A review of Plus One by Christopher Noxon

Reviewed by Charlene Diane Jones

Plus One
by Christopher Noxon
Prospect Park Books
Hardcover: 288 pages, January 20, 2015, ISBN-13: 978-1938849428

Funny is tough and Noxon pulls it off with aplomb. From the first laugh out loud incident concerning a Hollywood Awards Gala, a stranger and duck tape, to the scenes on the beach involving his son, a sea creature and several would-be firemen squirting their hoses in competition, this book rocks.

Noxon’s take on modern marriage, on his modern marriage concerns every reader because he handles the subject with warmth, a disarming amount of personal internal monologue, and a deep tenderness. We know what he yearns for with his wife, his two children, and his increasingly abundant lifestyle. His yearnings match and echo our own, one sign of a true story teller.

Noxon’s gift as character creator compels us to believe in the slightly zany, uber LA Plus One leader of the pack Huck whose apparent ease with all things, comfort with this moment’s offering appeals to the protagonist, Alex’s character. Marked by a Woody Allen type of insecurity and running commentary of self-doubt Alex emerges as a kind of “all man” in a surprising way. He finds himself slam crunched in the middle place: mid-life, mid-career change, mid-identity crisis, while his two children Sylvie and Sam seem to careen through the pages with will, demands, and all the self concerns of well parented children. His wife, the flaming Figgy appropriately alternates between workaholic frenzy, parental apologies, and wanting (what?) another child.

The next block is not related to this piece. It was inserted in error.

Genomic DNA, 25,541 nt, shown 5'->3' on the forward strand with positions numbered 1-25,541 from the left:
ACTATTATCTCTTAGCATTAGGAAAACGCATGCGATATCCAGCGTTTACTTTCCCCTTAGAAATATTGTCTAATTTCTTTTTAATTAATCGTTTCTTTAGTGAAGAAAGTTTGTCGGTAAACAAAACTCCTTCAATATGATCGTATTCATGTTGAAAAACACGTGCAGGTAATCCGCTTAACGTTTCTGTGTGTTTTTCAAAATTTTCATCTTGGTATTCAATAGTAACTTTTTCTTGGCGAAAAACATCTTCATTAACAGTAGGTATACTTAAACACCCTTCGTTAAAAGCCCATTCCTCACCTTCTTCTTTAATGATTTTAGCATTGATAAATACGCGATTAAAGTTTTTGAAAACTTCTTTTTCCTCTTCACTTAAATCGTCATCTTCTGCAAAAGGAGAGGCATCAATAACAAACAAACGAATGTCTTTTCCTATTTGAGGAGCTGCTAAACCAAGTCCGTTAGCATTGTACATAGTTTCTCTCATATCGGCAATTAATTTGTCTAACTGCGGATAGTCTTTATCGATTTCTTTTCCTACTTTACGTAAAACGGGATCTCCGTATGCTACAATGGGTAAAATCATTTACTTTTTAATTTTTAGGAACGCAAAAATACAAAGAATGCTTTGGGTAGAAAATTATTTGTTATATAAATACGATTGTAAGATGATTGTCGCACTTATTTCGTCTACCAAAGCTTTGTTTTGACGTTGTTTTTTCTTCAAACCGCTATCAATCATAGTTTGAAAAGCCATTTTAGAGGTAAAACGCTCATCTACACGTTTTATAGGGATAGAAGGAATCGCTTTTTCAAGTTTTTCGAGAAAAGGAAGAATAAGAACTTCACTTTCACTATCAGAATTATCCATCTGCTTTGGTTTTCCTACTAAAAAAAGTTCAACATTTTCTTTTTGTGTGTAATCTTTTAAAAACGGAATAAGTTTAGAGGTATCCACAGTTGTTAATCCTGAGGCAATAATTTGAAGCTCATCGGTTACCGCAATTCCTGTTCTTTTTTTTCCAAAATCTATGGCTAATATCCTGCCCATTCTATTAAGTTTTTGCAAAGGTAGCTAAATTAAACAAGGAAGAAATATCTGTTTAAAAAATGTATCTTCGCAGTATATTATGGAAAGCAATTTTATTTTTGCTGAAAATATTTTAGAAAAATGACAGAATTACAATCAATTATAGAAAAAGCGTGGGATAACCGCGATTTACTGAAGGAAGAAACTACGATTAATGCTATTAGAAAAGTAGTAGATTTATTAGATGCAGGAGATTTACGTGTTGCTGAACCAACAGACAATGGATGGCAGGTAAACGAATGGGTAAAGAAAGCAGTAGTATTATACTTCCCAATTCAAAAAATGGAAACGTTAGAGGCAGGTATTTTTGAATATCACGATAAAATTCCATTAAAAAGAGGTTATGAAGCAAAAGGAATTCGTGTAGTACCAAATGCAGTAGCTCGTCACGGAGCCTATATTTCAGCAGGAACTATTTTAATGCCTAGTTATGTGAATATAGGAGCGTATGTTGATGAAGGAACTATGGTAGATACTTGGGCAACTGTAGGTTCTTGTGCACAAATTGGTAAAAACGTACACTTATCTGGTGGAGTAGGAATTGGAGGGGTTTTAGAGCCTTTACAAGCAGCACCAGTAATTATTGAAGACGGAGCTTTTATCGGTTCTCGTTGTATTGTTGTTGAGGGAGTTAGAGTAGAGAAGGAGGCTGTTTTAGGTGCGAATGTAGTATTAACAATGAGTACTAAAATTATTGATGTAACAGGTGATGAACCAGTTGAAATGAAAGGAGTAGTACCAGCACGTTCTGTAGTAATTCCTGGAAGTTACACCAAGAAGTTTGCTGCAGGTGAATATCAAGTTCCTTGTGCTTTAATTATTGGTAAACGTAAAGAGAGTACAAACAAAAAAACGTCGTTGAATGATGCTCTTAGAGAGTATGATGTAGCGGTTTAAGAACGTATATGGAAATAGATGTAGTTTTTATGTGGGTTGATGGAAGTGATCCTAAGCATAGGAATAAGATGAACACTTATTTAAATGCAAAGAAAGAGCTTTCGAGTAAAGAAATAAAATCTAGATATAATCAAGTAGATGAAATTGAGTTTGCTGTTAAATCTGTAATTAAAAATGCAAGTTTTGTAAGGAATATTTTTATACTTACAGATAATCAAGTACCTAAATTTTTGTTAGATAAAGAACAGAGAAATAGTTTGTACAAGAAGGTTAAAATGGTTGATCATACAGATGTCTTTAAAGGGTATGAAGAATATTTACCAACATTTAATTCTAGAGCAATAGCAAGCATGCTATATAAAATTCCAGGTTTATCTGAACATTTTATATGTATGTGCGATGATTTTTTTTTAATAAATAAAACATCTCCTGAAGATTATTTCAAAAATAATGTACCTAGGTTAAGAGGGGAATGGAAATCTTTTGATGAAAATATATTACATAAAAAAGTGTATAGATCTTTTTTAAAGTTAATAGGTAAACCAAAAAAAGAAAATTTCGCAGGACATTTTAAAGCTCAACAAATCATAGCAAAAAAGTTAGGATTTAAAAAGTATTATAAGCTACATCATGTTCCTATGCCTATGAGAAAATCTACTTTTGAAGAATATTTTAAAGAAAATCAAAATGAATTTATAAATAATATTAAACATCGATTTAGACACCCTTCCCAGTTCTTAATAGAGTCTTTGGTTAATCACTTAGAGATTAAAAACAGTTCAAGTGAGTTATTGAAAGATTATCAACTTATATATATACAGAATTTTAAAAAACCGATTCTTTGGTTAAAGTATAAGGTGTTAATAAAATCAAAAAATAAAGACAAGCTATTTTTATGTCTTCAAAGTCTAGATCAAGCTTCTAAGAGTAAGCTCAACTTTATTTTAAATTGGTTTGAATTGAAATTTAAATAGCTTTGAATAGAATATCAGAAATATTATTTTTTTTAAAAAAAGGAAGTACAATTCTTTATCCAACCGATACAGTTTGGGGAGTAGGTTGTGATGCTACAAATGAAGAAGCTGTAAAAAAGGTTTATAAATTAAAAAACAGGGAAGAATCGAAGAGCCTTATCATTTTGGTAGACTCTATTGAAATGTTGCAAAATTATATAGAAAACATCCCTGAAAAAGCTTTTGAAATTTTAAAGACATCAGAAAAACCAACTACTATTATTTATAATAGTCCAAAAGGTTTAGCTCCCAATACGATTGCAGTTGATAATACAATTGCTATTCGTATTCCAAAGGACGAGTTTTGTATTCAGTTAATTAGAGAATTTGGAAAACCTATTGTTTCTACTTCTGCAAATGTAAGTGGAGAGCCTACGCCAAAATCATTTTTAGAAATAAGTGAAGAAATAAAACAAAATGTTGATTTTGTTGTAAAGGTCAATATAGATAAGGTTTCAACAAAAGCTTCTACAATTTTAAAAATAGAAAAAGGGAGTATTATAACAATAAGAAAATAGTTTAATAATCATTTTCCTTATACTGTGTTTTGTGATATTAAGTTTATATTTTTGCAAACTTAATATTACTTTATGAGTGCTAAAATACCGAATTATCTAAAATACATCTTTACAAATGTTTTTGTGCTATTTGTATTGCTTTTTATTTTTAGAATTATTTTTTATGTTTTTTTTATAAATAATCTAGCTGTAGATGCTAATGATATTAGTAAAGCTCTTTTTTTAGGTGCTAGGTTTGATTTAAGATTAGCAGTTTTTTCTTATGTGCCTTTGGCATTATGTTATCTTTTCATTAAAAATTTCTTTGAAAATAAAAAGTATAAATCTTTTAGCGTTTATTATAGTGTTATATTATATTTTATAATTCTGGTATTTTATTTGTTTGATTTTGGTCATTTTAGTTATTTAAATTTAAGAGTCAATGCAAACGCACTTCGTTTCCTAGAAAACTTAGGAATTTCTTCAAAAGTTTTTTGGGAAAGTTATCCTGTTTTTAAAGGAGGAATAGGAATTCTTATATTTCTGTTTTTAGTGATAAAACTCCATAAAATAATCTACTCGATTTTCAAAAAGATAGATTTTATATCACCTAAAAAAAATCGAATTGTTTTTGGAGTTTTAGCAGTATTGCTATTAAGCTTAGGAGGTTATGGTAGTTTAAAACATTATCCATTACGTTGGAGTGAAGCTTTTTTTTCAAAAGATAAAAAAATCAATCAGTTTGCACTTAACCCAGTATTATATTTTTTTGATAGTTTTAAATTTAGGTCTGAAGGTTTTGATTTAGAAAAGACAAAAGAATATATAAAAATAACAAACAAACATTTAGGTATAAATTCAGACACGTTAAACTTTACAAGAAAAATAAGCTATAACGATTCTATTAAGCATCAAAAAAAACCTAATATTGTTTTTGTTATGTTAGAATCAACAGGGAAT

The story swings like a boat on a tidal wave as Alex builds his ability to discriminate between California Cool and callous shallowness, manly career and money making, and ultimately love and laughter. He offers us along the way so many many opportunities for the latter, warming us up to Alex and to our own lives.

About the reviewer: Charlene Diane Jones’ latest book The Stain reveals more about repeating cycles, and how three women’s lives remained tangled. Does one free them all? Find out more at: http://www.soulsciences.net

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